In my opinion, selling off vCloud Air is probably a smart move….. VMware’s vision is to enable a customer to run “Any Application on Any Cloud, accessed by Any Device”, and it was going to be difficult to be Cloud-Agnostic if they owned a Public Cloud service! The whole Cross-Cloud Architecture would have produced a conflict of interest if they kept vCloud Air…. now that they’re shot of it, they can concentrate on pushing out their vCloud stack onto Azure and maybe even GCP given that they’re well on their way with the AWS partnership. Why try and beat them at their own game? It’s far easier to embrace them and partner!!

VMware are positioning themselves to be the broker of cloud services…. a single management point that allows end users to decide which public cloud is best for their workloads! In a way it’s a clever move, firstly because it puts the decision-making back with the end user, and secondly it now means that VMware can state that it’s the only virtualisation company that doesn’t tie you into a single cloud vendor (much like how Microsoft tries to ram Azure down the throat of Hyper-V customers).

Interesting times ahead……

VMworld 2016 US – Day 1 General Session Overview

So the replay of yesterdays Day 1 General Session is now online:

The biggest announcement is the tech preview of Cross-Cloud Architecture. This is obviously VMware’s next step in their “Any Cloud, Any Application, Any Device” vision.

According to VMware:
“This architecture extends VMware’s hybrid cloud strategy, enabling customers to run, manage, connect and secure their applications across clouds and devices in a common operating environment. VMware Cross-Cloud Architecture is delivered through VMware Cloud Foundation, a new set of Cross-Cloud Services VMware is developing, and VMware vRealize Cloud Management Platform.”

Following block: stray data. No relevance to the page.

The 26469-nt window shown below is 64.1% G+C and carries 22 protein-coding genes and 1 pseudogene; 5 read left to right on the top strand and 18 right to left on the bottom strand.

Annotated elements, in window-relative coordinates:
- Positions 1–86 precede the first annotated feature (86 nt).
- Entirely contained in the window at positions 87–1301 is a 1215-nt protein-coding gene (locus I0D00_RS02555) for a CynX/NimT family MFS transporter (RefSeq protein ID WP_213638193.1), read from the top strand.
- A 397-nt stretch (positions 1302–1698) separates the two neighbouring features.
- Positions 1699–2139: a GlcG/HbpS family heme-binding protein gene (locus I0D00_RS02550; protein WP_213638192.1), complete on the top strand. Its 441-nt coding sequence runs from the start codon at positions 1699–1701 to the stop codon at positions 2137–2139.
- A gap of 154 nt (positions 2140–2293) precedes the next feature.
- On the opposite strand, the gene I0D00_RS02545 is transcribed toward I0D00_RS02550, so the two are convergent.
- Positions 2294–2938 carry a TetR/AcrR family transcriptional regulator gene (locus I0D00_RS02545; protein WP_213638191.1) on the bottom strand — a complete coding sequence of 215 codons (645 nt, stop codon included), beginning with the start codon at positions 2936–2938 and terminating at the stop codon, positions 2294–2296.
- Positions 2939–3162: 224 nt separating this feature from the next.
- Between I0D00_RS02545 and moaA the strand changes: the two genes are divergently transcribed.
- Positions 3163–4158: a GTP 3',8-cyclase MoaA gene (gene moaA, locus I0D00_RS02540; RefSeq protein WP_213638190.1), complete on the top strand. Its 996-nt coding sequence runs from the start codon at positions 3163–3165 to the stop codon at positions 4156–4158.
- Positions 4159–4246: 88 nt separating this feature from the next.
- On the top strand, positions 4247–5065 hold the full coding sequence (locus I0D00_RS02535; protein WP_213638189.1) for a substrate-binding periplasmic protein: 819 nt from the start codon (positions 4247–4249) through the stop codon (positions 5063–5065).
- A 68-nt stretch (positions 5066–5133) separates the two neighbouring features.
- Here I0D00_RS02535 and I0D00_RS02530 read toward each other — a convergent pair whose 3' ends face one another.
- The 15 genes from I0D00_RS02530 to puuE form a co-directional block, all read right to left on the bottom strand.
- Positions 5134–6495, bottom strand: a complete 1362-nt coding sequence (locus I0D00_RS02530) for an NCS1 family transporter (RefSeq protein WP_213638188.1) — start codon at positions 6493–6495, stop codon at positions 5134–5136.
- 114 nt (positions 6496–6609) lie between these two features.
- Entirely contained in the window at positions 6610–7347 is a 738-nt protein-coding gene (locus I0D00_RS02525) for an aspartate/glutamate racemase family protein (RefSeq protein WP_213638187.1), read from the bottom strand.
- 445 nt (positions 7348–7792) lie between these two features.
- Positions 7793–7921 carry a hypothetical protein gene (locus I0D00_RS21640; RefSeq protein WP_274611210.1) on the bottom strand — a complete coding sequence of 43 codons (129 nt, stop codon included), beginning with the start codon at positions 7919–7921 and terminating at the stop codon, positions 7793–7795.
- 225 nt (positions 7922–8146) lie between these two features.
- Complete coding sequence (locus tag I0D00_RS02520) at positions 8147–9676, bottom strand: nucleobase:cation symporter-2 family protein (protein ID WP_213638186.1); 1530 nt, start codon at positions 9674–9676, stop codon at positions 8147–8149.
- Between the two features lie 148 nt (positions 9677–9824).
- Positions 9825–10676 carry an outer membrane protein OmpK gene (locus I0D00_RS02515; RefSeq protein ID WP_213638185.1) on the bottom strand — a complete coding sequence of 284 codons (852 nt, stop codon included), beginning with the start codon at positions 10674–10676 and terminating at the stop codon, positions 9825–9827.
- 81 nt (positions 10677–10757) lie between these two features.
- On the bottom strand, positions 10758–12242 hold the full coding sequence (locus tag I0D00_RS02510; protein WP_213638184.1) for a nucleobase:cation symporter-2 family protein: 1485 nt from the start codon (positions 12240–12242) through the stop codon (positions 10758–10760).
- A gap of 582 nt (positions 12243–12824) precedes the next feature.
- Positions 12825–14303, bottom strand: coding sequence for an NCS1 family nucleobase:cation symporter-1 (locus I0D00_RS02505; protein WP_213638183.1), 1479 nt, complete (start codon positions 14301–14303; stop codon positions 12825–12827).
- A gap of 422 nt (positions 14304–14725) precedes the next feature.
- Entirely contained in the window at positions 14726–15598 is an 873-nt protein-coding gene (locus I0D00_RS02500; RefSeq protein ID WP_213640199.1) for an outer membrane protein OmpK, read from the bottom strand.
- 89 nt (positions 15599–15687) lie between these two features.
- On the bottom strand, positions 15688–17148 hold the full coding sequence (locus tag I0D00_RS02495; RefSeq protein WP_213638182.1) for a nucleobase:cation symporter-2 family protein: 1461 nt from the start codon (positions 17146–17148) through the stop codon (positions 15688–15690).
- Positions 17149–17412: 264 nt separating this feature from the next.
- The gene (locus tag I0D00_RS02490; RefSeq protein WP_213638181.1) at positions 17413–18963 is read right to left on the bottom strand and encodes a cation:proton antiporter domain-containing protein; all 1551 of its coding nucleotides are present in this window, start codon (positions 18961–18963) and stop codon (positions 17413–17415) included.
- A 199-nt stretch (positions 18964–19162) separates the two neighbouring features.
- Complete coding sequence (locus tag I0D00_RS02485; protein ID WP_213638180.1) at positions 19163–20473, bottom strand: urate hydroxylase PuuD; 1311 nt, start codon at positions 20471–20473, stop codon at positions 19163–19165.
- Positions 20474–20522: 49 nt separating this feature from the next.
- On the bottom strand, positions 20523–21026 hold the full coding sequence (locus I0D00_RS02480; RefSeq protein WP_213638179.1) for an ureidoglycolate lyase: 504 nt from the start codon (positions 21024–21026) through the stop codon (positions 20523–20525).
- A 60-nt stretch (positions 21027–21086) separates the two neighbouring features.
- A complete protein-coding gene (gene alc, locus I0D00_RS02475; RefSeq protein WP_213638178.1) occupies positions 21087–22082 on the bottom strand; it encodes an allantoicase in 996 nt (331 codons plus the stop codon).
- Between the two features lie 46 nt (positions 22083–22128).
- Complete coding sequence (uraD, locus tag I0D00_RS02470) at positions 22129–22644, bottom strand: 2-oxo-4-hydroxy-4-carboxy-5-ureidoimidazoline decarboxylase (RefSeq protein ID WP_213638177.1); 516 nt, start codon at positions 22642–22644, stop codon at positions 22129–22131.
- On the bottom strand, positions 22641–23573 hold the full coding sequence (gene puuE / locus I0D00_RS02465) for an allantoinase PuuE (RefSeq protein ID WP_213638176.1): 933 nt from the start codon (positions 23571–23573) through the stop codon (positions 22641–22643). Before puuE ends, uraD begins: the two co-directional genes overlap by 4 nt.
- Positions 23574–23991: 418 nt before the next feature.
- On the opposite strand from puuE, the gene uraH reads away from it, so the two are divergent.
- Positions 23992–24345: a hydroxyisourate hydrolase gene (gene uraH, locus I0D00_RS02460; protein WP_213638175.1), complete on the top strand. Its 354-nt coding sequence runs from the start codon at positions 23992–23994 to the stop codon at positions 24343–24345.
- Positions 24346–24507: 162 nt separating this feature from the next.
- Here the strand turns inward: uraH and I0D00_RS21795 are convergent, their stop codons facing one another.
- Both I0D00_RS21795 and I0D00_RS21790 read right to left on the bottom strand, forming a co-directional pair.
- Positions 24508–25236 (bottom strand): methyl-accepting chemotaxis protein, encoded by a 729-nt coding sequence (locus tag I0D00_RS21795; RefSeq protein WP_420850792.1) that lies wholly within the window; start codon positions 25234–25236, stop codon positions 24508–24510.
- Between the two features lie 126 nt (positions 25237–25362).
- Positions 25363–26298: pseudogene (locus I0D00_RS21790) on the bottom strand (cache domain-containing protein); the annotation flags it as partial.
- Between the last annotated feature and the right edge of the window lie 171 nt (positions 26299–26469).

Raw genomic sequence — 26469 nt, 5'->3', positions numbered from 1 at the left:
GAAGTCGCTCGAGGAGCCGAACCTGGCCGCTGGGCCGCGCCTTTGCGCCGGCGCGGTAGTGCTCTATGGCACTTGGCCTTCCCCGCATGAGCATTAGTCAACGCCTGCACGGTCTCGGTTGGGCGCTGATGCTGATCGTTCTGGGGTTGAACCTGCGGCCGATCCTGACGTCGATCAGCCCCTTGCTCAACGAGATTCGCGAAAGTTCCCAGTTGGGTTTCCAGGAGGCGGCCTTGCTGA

This new architecture gives customers a set of tools to manage their virtual estate both on-premise and off-premise across multiple clouds – a single pane of glass to manage VMs on the likes of AWS, Azure, Google, as well as vSphere clouds.

Most customers already utilise multiple clouds (unbeknownst to IT) and this new architecture will enable IT to resume control of what is out in the cloud – allowing network and security policies to be applied to workloads being deployed in the cloud. In addition to allowing migration between clouds!

Much like how vSphere ESXi was used to allow you to span multiple server hardware vendors (HP, Dell, IBM), and how NSX allows you to span multiple network hardware vendors (Cisco, Arista, Brocade), VMware Cross-Cloud Services will offer a common platform to overlay your cloud vendors to offer you the ability to deploy your applications across clouds without having to mess around with the underlying cloud services (which are inherently different depending on cloud vendor)!